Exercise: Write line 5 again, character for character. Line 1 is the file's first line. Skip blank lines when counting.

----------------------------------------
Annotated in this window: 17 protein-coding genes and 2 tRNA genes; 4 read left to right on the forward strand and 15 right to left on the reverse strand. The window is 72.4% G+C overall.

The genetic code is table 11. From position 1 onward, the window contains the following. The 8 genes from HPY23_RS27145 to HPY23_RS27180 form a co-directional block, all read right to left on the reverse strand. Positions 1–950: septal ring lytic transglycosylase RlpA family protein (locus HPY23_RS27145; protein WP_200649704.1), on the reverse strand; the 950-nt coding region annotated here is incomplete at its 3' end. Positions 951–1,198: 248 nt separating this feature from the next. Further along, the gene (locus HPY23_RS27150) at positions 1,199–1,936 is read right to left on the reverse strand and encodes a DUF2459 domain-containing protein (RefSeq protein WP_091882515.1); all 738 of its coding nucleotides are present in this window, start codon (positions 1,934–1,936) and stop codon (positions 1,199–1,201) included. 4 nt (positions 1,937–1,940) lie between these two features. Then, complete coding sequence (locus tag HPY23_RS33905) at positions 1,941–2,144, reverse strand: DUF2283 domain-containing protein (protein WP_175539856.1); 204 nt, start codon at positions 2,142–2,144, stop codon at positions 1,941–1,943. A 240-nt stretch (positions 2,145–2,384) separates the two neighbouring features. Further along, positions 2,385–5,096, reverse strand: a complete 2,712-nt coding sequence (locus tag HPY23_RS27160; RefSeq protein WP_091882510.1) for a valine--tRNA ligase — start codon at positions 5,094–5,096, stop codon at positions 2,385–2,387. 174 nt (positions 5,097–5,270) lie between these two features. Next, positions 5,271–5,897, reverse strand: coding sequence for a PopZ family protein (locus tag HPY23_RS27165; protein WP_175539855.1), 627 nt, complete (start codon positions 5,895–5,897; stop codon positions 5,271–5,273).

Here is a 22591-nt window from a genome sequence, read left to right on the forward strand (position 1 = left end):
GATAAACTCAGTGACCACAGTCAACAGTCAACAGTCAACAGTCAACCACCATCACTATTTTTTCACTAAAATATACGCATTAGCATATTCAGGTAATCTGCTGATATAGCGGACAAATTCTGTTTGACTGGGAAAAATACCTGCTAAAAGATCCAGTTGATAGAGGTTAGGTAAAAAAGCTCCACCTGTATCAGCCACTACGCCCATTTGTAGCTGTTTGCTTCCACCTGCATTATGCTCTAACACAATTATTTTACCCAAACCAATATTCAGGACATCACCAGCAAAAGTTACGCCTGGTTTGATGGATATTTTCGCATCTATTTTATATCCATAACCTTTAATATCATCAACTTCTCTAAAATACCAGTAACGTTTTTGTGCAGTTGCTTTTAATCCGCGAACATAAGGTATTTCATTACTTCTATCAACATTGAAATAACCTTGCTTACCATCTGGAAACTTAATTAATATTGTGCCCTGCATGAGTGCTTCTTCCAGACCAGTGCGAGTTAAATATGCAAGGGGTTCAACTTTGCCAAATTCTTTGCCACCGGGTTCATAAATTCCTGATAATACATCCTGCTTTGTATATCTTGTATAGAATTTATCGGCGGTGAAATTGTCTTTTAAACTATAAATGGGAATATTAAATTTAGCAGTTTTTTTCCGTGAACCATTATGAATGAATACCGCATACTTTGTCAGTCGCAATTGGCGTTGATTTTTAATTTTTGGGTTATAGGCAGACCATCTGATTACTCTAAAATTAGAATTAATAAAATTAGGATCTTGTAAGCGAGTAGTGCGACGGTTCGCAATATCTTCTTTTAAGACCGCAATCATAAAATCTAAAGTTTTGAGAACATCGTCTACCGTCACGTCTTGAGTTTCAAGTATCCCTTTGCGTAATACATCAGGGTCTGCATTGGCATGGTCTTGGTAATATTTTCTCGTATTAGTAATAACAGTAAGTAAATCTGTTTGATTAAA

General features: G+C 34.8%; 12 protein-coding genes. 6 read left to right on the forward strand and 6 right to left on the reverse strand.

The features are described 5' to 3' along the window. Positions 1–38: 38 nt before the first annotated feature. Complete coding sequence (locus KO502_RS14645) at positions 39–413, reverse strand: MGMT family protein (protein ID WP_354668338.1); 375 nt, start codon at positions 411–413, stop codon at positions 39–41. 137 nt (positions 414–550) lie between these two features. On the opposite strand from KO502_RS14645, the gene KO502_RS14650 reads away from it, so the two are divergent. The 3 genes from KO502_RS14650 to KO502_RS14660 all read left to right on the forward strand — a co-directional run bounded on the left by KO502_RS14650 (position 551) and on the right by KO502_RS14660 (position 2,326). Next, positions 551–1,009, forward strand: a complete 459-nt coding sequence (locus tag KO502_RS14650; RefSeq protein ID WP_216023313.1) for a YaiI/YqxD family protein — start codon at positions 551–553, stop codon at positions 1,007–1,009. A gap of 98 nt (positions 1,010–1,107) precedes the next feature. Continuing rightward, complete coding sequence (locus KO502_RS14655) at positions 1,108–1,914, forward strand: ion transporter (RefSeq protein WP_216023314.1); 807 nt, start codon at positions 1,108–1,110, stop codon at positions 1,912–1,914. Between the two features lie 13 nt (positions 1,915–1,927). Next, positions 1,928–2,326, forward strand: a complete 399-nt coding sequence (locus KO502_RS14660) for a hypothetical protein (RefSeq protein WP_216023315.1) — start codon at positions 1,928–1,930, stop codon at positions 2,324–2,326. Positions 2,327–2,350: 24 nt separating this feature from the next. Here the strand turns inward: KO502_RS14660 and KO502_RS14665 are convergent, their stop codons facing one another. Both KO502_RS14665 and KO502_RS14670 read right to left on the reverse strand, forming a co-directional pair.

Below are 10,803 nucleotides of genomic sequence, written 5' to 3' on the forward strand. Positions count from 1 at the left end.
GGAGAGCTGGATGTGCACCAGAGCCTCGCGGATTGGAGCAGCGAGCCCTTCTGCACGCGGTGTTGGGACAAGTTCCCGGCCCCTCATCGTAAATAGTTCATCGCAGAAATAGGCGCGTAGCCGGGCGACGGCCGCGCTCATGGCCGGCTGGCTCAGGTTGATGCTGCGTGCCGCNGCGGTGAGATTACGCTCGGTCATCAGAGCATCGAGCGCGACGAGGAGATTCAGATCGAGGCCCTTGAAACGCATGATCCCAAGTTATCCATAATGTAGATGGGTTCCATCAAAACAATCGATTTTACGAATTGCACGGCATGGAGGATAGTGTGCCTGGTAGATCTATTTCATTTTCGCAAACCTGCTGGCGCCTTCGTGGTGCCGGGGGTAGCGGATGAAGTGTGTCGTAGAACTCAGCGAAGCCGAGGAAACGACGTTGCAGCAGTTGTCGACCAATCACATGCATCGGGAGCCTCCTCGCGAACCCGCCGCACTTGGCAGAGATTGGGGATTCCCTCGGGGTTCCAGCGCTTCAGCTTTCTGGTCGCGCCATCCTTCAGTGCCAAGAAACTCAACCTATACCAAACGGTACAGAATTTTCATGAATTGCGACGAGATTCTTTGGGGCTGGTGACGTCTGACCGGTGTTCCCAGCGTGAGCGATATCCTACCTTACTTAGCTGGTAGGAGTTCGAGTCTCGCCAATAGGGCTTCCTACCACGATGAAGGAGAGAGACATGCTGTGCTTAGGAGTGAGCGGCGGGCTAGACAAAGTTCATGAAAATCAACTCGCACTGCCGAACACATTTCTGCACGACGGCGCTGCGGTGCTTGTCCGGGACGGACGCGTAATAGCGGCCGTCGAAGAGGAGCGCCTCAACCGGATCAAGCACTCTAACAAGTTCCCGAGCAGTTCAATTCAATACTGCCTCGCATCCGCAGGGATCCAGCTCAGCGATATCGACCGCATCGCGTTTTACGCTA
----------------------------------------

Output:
General features: G+C 34.8%; 12 protein-coding genes. 6 read left to right on the forward strand and 6 right to left on the reverse strand.